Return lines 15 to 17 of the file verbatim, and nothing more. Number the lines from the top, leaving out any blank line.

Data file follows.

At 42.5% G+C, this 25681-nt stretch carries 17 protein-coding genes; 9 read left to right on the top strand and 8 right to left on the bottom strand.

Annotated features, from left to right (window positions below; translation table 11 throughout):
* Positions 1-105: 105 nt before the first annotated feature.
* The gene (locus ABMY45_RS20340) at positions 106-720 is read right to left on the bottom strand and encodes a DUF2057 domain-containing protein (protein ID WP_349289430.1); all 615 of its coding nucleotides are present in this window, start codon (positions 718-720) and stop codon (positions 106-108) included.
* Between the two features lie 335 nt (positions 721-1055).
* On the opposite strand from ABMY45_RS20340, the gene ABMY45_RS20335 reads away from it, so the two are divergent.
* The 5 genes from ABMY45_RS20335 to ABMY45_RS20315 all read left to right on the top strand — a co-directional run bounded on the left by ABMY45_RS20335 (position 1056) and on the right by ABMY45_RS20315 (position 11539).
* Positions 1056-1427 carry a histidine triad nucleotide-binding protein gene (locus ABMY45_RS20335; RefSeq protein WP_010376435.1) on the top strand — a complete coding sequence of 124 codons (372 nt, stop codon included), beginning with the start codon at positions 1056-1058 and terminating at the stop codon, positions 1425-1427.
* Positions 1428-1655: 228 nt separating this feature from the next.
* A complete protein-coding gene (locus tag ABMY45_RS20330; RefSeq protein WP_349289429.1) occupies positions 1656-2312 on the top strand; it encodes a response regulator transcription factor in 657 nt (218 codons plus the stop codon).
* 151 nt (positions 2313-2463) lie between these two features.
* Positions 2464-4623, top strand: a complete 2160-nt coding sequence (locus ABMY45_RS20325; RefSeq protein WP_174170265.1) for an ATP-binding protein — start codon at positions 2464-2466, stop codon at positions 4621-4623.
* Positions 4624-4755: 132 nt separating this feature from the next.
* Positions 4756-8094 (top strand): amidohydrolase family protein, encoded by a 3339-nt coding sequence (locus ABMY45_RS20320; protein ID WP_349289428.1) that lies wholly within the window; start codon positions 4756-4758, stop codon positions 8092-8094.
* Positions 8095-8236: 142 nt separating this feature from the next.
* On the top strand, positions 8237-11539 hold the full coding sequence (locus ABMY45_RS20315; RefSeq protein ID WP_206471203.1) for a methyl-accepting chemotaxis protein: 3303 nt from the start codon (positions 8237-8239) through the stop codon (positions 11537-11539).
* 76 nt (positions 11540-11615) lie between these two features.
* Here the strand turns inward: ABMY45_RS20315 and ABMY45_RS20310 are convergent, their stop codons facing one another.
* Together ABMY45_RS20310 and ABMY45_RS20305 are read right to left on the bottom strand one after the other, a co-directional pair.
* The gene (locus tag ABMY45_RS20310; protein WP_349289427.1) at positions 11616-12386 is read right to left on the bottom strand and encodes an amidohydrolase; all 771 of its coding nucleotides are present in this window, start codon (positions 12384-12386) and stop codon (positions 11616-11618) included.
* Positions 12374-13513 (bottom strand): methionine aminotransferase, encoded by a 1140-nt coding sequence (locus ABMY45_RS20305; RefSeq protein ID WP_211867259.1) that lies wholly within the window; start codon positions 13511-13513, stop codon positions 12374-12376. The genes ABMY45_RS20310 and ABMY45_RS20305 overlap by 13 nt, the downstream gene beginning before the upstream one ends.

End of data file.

* Positions 8095-8236: 142 nt separating this feature from the next.
* On the top strand, positions 8237-11539 hold the full coding sequence (locus ABMY45_RS20315; RefSeq protein ID WP_206471203.1) for a methyl-accepting chemotaxis protein: 3303 nt from the start codon (positions 8237-8239) through the stop codon (positions 11537-11539).
* 76 nt (positions 11540-11615) lie between these two features.